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Everything Else Has Gone Wrong (2020)

From the announcement of the album in late 2019, I already expected a lot and it delivered on most fronts. With some stand out songs like ‘Eat Sleep Wake (nothing but you)’ and ‘Everything Else Has Gone Wrong’ it really defines the sound of the album, as Bombay deviate slightly from their previous record. Yet, there’s a lack of consistency throughout the tracks with some not really hitting, making it feel a little loose. Perhaps this is due to me not having much time with it, but from an early perspective I get the feeling these tracks won’t grow on me as much as their predecessors did. Everything Else Has Gone Wrong is the eagerly anticipated follow-up to the British band’s acclaimed number 1 charting, Mercury Music Prize nominated fourth album, So Long, See You Tomorrow released back in 2014.
The new album was largely recorded out in the US alongside Grammy Award winning producer John Congleton (St. Vincent / Sharon Van Etten / War on Drugs). It features the band’s euphoric new single, “Eat, Sleep, Wake (Nothing But You)”.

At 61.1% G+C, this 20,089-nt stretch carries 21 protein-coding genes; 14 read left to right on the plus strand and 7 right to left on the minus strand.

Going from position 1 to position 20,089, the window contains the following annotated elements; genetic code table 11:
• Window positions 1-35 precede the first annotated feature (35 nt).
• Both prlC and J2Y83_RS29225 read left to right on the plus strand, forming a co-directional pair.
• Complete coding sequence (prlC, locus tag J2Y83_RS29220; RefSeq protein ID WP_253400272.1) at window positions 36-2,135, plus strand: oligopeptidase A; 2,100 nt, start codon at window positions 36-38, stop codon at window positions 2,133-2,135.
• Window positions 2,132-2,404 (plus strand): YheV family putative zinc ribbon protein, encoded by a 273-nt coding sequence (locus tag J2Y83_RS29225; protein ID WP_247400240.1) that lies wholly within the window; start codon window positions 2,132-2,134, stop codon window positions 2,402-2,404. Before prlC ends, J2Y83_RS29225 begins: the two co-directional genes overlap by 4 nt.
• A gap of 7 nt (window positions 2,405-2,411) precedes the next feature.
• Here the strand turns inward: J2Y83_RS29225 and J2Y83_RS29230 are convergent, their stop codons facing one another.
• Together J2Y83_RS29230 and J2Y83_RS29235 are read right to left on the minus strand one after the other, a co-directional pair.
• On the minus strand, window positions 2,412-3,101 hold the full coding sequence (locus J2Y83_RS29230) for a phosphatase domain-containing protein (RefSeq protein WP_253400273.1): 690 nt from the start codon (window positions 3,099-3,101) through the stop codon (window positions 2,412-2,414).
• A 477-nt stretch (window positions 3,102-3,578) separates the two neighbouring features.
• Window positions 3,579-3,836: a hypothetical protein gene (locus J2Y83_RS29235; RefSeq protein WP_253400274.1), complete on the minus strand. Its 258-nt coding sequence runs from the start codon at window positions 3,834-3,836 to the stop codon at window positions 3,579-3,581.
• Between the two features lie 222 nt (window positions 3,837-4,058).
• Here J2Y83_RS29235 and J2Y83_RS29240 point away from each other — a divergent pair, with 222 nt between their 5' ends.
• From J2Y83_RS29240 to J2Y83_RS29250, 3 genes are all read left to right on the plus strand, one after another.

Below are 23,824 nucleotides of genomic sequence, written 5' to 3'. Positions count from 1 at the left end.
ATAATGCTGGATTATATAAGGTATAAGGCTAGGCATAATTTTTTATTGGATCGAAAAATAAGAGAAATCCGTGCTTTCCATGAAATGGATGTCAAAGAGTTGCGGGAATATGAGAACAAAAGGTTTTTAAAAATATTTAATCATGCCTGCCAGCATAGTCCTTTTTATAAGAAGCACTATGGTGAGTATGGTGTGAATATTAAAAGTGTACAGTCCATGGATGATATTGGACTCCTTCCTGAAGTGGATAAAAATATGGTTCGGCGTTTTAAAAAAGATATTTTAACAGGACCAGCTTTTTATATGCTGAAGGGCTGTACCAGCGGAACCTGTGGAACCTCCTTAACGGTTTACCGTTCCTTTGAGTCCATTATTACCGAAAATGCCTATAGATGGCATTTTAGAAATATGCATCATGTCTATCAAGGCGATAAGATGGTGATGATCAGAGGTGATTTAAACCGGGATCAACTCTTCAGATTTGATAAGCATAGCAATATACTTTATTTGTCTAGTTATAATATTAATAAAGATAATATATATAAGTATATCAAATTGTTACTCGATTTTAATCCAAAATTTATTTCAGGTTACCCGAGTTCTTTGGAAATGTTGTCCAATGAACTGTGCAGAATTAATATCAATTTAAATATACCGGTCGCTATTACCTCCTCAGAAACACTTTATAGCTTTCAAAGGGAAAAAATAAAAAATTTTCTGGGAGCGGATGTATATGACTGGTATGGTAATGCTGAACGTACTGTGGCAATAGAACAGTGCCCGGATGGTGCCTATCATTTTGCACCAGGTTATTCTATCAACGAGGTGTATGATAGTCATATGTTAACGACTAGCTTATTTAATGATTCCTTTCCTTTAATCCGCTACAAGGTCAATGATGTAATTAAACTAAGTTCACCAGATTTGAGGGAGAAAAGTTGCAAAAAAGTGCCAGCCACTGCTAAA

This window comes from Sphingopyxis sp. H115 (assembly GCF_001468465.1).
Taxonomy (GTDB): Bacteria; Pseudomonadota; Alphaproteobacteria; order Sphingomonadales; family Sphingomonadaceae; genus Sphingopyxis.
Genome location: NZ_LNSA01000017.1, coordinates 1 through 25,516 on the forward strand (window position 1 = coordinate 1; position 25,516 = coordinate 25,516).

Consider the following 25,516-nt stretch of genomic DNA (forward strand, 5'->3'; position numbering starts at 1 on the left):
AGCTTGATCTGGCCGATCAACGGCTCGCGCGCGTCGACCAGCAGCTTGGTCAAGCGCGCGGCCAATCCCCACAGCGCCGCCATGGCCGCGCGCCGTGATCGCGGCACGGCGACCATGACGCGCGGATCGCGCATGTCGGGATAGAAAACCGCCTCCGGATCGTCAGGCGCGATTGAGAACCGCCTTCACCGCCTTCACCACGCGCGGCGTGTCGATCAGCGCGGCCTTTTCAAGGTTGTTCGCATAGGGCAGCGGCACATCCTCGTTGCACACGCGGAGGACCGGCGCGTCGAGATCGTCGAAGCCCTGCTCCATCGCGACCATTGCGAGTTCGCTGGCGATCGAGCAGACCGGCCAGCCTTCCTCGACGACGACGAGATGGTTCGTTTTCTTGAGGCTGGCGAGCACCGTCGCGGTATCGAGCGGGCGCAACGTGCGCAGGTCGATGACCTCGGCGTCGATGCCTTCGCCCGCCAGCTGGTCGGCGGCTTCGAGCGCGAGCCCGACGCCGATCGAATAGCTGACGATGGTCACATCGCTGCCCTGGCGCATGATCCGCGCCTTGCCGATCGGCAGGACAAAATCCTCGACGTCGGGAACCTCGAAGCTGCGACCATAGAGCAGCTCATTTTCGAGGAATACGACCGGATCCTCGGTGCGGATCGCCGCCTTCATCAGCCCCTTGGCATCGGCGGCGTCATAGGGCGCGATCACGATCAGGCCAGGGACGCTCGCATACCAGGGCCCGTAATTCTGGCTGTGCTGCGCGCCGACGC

Speaking of the record’s title, vocalist/guitarist Jack Steadman explains: “This is an album for anyone who’s ever turned to music in a time of need. It’s about the solace one can get from listening to music or playing music. For me personally it’s about the frustration of not being able to express myself to others, of leaving conversations feeling dissatisfied and misunderstood. Music’s the way I’m able to truly express myself”.

Bombay Bicycle Club have continued to grow, develop and evolve since the release of their debut album, I Had The Blues But I Shook Them Loose, back in 2009 when they signalled their arrival as young teenagers. Rarely in recent years has there been a British guitar band who have the craft and ability to avoid categorisation whilst uniting hundreds of thousands of fans across the globe. With an innate ear for melody and invention, the four-piece are a very welcome return to the fold just as British guitar music makes a timely renaissance.

Overall BBC’s world is at high standard whichever album you choose to listen to.